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The Community Snapshots Project

Capturing Health System Change

Portland, Ore.


he Portland/Vancouver health care market is changing rapidly. Providers are consolidating, health plans are competing for market share, and the line between the functions of providers and insurers is blurring. By and large, providers and health plans have initiated these changes. Though rapid, they are not viewed as traumatic because the market, as one interviewee said, "had a head start [and is] built on a solid base." The history of managed care in this market is long, and the process of consolidation has been gradual. In the past few years, insurance premiums have flattened or, in some cases, declined, and hospital use rates have dropped despite the absence of organized or widespread employer pressures. Public policy initiatives have spurred much of the change by promoting competition among health plans and expanding the managed care market through Medicaid and other programs. Yet despite the turmoil, the outlook of the various "players" in the system is surprisingly positive.

The Portland/Vancouver market spreads over two states and comprises four counties with about 1.5 million people: Washington, Multnomah, and Clackamas counties in Oregon, and Clark (Vancouver) County in Washington State. This market is divided by the Columbia River, and the states have different regulatory and legislative approaches to health care. Despite this split, provider systems and employment markets in the area overlap. Vancouver and several outlying communities on the Portland side of the river are sub-markets in the metropolitan area.

Three major delivery systems, Providence Health System, Kaiser Permanente, and Legacy Health System, provide the vast majority of health care in the Portland area. Clark United Providers (CUP) in Vancouver is positioning itself to become a fourth major system in this market. Each Oregon-based system has a primary relationship with a health maintenance organization (HMO) through ownership or contract, but the contracts are not yet exclusive. A major change in the marketplace in the past two years has been the rapid development of provider alliances, as well as the horizontal and vertical integration of health systems.

Portland/Vancouver, like Oregon and Washington, generally, has a long history of managed care, dating back to the founding of the Kaiser Permanente Health Plan in 1947. Today, this area has one of the most extensive managed care markets in the country; its penetration rate is more than 50 percent. Four health plans dominate the market: Providence’s Good Health Plan, Kaiser, Blue Cross and Blue Shield of Oregon, and PacifiCare.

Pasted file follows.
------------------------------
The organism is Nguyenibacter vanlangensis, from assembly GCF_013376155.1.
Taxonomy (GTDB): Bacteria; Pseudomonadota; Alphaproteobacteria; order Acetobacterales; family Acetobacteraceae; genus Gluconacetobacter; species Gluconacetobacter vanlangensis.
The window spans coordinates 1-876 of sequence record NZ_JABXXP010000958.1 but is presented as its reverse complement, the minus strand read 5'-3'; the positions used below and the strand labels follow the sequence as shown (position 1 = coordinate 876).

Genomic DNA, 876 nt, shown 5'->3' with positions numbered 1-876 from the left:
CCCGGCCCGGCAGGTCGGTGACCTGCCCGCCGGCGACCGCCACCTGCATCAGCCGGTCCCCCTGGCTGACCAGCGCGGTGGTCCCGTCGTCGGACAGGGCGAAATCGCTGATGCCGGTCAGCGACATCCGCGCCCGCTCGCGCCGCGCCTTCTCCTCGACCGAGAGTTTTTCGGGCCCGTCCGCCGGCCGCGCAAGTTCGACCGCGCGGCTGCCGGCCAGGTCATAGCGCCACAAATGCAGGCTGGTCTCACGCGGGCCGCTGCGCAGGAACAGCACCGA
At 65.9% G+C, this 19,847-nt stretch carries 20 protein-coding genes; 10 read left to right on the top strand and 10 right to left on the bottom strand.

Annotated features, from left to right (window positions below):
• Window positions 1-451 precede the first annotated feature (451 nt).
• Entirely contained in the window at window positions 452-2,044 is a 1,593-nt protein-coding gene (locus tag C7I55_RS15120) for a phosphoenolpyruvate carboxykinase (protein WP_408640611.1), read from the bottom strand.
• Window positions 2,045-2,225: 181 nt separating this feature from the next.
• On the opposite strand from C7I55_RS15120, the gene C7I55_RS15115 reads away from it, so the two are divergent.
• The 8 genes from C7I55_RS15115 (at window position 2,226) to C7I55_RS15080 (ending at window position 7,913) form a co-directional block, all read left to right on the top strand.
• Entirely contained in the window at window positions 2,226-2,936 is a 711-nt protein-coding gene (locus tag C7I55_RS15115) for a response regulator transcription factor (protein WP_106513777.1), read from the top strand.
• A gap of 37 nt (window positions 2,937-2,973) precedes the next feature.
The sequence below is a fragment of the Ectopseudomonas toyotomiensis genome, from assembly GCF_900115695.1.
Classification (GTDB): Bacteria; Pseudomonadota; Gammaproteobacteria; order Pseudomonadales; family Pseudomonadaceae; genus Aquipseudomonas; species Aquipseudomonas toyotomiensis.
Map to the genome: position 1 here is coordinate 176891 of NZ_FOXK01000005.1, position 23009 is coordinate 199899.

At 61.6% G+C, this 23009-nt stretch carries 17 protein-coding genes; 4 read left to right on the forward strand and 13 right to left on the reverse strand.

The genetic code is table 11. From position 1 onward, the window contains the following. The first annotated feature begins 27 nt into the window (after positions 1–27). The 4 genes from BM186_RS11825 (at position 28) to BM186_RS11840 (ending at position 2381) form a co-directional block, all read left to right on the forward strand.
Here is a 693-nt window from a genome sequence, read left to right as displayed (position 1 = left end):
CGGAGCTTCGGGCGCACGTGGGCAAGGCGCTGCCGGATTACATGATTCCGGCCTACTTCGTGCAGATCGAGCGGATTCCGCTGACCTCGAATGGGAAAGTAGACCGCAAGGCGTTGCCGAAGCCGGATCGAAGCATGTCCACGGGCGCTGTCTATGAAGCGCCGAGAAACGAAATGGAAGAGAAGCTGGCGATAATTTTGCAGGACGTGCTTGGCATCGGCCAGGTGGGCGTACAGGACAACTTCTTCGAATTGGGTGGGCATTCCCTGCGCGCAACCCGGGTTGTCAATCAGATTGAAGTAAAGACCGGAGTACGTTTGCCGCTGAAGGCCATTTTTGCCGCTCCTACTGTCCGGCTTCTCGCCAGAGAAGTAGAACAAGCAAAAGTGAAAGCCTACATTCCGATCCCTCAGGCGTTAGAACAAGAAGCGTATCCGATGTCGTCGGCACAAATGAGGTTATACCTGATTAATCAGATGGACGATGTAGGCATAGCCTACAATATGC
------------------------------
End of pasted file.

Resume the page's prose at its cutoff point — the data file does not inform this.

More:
Although the Portland/Vancouver market does not have an active employer coalition or purchasing group, individual employers have taken advantage of stiff competition among health plans to reduce or stabilize rates and negotiate multi-year agreements. As insurers scramble to increase market share, their products are becoming more alike and include restricted-panel HMOs, preferred provider networks, point-of-service plans, and Medicaid and Medicare options. All use the same (or overlapping) networks. Health plans are increasingly seeking to differentiate themselves from one another.

Public policy has stimulated changes in Portland/Vancouver through both comprehensive health system reform and initiatives targeting low-income populations. Health system reforms based on managed competition and universal coverage based on an employer mandate have been legislated in both states. These laws accelerated the consolidation among health plans and providers in Portland and Vancouver, and despite the repeal of health reform legislation by the 1995 Washington State legislature, consolidation has continued. In the past few years, the Oregon Health Plan (OHP) and Washington’s Medicaid "Healthy Options" program and Basic Health Plan (a state-subsidized program for the working poor) have brought many new low-income individuals into managed care and have further stimulated competition and network development throughout the two states.

Changes in the health care market are having far-reaching effects on providers. The medical hierarchy has been rearranged, with primary care practitioners rising to the top as specialists, slip downward. In fact, primary care providers are in short supply in some parts of the market (e.g., Clark County), while there is a surplus of specialists. Solo and small-group practices are giving way to larger groups as physicians sell their practices or affiliate with provider networks. The mind-set of physicians has changed as their focus has shifted from affecting legislative initiatives to gaining market influence. In general, interviewees report that physicians are confused, frustrated, and less satisfied with their jobs. Hospitals no longer view themselves as independent inpatient facilities but as multi-loci service providers within regional or statewide networks.

Despite the rapid changes in the Portland/Vancouver area, nearly all interviewees believe that the health system has improved. Most believe that quality of care has improved and that the changes have brought more choice and better access for consumers, even for lower-income families. Competition is not seen as having yet led to cutthroat tactics or draconian measures. Interviewees identified only a few clouds in this picture: some perceive that consumers do not always understand their options well; some fear access and choice will be eroded as competition heats up; and some emphasize that health care for the uninsured remains a problem and that the changes have strained the network of safety net providers.


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The Center for Studying Health System Change Ceased operation on Dec. 31, 2013.